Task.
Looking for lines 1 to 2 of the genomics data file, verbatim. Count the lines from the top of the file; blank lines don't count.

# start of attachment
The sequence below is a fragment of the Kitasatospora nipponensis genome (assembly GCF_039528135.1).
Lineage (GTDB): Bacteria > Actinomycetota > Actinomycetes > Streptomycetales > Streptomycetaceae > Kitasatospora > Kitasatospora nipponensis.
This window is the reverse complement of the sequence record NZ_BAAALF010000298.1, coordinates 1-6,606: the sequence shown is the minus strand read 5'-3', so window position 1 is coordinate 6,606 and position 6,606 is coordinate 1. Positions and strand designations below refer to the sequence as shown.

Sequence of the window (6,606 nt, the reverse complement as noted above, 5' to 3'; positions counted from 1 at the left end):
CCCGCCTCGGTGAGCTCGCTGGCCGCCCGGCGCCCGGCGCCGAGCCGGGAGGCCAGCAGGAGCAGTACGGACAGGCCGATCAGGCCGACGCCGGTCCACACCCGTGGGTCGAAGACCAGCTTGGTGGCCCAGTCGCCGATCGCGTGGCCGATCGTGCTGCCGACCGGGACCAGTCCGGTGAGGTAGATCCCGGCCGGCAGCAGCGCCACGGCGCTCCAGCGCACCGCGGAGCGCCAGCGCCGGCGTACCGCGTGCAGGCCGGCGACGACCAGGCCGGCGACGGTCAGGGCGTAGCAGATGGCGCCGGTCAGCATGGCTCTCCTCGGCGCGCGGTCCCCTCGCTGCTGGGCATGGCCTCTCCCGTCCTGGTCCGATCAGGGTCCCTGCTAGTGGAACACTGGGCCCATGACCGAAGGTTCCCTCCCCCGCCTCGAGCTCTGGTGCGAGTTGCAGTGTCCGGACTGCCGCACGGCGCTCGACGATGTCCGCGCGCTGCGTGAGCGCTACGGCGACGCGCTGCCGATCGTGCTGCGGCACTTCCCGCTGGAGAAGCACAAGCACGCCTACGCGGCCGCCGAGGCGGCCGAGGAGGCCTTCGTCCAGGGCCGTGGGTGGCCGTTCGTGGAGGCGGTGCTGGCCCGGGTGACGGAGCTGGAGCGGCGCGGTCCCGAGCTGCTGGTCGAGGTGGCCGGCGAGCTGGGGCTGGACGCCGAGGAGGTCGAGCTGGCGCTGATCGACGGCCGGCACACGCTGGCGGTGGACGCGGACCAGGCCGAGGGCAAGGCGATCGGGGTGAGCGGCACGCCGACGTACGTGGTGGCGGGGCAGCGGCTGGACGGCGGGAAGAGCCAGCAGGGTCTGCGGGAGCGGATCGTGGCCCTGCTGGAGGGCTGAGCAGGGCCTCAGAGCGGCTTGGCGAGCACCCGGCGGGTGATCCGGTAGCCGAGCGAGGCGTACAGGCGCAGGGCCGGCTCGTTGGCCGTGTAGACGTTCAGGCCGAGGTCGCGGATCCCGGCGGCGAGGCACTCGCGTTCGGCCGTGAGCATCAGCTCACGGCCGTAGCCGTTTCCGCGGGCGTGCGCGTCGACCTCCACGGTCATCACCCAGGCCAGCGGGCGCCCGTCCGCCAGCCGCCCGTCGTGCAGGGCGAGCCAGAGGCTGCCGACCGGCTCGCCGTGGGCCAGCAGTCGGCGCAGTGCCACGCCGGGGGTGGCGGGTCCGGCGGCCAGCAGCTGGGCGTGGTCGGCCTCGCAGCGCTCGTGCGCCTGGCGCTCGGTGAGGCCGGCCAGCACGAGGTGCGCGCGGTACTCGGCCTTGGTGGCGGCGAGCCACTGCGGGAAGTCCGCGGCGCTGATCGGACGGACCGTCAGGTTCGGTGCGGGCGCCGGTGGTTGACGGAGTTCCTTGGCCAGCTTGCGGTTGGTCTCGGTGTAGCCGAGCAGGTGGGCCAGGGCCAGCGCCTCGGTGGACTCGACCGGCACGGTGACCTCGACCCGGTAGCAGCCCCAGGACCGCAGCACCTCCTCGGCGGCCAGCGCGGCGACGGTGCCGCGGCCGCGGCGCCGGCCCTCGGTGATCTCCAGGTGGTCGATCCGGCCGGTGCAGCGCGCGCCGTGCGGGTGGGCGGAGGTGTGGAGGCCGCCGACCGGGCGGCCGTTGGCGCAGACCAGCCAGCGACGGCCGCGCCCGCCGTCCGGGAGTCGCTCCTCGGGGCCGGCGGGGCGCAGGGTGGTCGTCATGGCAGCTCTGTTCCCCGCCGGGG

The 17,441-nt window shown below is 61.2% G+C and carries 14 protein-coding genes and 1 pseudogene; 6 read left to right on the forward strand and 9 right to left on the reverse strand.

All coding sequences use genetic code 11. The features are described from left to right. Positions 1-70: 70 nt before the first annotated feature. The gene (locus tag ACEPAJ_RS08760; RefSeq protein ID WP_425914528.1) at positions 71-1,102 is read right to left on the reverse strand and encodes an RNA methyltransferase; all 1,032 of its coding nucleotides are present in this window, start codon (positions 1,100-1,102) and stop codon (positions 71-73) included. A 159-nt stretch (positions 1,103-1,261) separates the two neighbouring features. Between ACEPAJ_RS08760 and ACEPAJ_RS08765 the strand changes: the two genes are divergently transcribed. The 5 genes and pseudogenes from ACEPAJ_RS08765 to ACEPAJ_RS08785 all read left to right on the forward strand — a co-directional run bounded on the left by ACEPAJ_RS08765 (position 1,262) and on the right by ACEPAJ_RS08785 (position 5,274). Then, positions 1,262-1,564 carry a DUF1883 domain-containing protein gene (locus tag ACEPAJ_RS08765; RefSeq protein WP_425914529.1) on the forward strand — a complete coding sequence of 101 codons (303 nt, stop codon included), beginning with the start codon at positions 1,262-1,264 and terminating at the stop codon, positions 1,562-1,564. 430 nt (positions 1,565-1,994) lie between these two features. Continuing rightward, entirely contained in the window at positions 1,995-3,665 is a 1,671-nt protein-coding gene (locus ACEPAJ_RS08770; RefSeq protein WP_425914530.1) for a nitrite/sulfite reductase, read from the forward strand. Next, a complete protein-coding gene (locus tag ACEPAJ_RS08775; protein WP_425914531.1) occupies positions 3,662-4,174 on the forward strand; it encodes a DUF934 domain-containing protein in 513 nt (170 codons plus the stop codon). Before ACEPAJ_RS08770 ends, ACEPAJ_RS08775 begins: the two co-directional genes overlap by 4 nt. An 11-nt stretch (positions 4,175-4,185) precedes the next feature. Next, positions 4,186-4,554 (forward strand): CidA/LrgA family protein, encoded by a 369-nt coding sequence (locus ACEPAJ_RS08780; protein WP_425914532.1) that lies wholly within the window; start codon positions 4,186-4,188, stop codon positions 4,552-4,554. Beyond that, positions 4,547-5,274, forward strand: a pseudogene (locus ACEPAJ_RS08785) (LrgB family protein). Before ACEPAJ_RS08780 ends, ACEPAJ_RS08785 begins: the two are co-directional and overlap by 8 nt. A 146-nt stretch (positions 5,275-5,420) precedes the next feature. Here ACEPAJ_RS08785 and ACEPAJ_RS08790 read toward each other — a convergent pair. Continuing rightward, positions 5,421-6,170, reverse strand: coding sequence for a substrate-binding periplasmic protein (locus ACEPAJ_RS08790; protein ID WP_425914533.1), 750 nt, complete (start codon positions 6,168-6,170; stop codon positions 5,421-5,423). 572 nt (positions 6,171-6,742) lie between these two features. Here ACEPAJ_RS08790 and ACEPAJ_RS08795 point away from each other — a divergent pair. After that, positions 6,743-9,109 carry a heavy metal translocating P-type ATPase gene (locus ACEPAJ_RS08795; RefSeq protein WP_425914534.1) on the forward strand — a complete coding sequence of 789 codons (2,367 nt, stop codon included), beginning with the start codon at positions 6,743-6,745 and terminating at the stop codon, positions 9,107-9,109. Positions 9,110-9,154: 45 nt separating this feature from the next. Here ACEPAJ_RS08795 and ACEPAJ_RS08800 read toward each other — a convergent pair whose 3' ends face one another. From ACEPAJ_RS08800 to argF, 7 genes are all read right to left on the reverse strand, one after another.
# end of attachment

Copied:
The sequence below is a fragment of the Kitasatospora nipponensis genome (assembly GCF_039528135.1).
Lineage (GTDB): Bacteria > Actinomycetota > Actinomycetes > Streptomycetales > Streptomycetaceae > Kitasatospora > Kitasatospora nipponensis.